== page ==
Militia from the Libyan city of Misrata are torturing and terrorizing the displaced supporters of deceased former leader Muammar Gaddafi [BBC obituary; JURIST news archive], according to a report [text] released Sunday by Human Rights Watch (HRW) [advocacy website]. Most of the victims are either unarmed civilians or detainees. HRW interviewed about 61 Tawerghans across the country including 26 people in detention in and around Misrata and 35 displaced residents of Tawergha currently staying in Tripoli, Heisha and Hun. Information from the interviews revealed that the Misrata militia are engaged in alleged terror activities including beating detainees to death, shooting civilians and forcing displacements. The militias are accusing the Tawerghans of committing crimes, such as rape and murder, with Gaddafi forces during their siege of Misrata, especially in March and May. Sarah Leah Whitson, director of the Middle East and North Africa division at Human Rights Watch [advocacy website], stressed the importance of rule of law:
Revenge against the people from Tawergha, whatever the accusations against them, undermines the goal of the Libyan revolution. In the new Libya, Tawerghans accused of wrongdoing should be prosecuted based on the law, not subject to vigilante justice... The entire town of Tawergha should not be punished for the crimes of some individuals. Prosecutions of people who committed serious crimes are the way forward, with respect for victims' privacy, not the forced expulsion of the entire town.HRW recommends several measures for Misrata's civil and military leaders in order to establish justice and support the rule of law including punishment of those who harass or attack Tawerghans, clarification of orders to avoid mental and physical abuses during arrests and transfer of detainees to facilities run by the National Transitional Council (NTC) [official website] in Tripoli or Benghazi.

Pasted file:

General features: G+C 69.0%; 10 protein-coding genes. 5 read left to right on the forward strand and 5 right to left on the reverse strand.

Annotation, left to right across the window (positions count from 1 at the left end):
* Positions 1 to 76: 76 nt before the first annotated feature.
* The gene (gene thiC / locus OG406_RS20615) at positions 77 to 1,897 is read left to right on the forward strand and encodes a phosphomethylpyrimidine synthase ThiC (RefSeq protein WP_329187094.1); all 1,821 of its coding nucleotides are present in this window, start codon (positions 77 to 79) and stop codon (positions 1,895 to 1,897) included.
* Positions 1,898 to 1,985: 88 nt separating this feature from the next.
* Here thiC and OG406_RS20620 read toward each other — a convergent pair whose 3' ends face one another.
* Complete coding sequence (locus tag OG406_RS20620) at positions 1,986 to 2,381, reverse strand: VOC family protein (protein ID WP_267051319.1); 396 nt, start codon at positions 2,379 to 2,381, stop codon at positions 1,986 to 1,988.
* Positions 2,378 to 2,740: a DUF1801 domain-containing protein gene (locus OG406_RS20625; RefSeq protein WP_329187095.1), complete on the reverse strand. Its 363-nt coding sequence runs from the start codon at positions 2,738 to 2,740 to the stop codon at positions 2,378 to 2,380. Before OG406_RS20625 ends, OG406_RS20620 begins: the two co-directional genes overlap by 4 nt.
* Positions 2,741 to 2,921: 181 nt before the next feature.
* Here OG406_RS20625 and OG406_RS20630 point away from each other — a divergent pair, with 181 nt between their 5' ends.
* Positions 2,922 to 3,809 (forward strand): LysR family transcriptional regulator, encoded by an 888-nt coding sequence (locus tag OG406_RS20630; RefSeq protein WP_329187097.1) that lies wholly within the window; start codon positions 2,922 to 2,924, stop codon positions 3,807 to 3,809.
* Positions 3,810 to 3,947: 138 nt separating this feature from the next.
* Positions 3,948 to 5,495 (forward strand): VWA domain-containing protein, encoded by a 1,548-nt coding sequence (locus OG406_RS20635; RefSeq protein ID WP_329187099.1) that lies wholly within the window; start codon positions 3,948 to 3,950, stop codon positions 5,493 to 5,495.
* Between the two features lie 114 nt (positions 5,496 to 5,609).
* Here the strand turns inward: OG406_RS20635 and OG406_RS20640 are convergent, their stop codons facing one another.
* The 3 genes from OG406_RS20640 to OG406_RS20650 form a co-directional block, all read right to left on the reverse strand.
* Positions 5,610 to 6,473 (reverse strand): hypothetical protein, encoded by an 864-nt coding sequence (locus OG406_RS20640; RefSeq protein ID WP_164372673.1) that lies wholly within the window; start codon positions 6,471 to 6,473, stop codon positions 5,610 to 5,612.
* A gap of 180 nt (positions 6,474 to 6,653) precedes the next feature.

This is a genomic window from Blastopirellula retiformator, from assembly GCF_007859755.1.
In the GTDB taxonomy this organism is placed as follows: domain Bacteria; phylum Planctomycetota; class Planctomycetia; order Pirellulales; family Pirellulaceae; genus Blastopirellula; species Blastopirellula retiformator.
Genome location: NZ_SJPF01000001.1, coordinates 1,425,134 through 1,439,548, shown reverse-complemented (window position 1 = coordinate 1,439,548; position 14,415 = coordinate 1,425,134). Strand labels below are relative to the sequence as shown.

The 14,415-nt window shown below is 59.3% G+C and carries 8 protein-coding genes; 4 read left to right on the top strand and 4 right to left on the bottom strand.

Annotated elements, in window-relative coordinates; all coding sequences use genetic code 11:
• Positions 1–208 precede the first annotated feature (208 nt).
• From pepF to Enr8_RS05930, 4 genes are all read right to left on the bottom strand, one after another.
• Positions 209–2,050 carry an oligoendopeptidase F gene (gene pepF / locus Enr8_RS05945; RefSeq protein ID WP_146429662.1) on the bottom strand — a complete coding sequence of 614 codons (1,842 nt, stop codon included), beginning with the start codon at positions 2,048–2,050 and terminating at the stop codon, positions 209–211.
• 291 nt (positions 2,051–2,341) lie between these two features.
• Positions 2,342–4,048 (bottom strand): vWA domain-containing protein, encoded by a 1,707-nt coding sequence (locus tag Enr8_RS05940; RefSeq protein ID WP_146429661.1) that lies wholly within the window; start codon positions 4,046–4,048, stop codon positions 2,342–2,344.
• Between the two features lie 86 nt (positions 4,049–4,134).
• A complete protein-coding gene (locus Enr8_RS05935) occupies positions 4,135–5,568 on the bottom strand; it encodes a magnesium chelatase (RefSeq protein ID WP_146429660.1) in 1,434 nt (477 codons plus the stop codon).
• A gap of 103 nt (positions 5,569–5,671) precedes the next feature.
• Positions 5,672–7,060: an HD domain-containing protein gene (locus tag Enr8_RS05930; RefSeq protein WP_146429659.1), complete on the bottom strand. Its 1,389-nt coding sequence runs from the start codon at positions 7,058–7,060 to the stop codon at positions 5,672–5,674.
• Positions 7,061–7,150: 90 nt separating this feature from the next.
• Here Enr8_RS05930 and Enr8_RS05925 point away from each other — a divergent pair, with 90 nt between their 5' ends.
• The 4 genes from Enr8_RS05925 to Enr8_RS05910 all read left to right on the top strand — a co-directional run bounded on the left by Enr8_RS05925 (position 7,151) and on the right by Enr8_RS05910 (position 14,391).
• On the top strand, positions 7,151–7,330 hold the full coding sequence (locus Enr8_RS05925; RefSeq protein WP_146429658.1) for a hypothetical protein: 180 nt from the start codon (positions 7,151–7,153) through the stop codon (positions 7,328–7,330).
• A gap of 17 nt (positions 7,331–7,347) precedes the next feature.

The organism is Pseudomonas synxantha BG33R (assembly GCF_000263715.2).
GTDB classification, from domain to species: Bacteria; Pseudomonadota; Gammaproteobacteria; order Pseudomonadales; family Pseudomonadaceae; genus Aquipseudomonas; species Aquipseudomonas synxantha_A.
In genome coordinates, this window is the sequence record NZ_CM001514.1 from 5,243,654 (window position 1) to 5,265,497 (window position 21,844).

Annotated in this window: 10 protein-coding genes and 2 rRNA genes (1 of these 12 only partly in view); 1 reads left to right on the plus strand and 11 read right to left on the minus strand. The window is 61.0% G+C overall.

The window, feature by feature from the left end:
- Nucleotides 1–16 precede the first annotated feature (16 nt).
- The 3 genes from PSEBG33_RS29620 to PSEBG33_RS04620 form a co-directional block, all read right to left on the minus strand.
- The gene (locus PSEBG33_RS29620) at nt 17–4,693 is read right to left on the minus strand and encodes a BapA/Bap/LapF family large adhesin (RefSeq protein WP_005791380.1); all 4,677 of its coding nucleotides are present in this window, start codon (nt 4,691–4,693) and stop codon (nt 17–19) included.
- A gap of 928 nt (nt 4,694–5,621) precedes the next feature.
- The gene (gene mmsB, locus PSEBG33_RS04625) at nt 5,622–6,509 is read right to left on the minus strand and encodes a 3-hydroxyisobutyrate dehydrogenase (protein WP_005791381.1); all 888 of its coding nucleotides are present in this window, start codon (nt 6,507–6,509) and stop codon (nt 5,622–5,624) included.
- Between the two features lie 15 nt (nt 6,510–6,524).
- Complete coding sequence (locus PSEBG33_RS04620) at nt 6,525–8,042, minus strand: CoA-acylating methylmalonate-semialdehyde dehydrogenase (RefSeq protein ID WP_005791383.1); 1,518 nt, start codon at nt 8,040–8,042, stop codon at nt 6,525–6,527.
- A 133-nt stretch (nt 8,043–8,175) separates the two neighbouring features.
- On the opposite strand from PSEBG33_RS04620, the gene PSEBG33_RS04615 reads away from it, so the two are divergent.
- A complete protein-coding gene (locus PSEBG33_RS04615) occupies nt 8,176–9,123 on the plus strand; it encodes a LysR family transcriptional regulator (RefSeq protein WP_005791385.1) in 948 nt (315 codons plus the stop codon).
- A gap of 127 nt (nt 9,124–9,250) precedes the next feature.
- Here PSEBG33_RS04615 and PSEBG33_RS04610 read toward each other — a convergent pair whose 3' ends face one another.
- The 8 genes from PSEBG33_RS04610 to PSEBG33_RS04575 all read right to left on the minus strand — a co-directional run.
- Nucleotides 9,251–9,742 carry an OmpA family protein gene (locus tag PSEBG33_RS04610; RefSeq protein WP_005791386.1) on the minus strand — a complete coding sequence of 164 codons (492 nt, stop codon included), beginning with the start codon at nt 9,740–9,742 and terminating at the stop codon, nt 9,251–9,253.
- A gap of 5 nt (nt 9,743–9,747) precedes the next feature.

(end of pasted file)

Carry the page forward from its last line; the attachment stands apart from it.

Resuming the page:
Last week, the interim Libyan leader Mustafa Abdul-Jalil [official profile] ordered an investigation [JURIST report] into the circumstances surrounding the capture and death of Gaddafi, which raised questions of whether the former leader was killed due to his wounds during the fight or whether he was killed by his own supporters to prevent him from implicating them in any crimes under his regime. On October 20, Gaddafi was captured and killed [JURIST report] by NTC during its seizure of his hometown, Sirte, marking the latest milestone in the Libya conflict [JURIST feature] that started in February. The Libyan government under the regime of Gaddafi was criticized by the UN High Commissioner of Human Rights Navi Pillay [official website] for war crimes [JURIST report] during the siege of Misrata.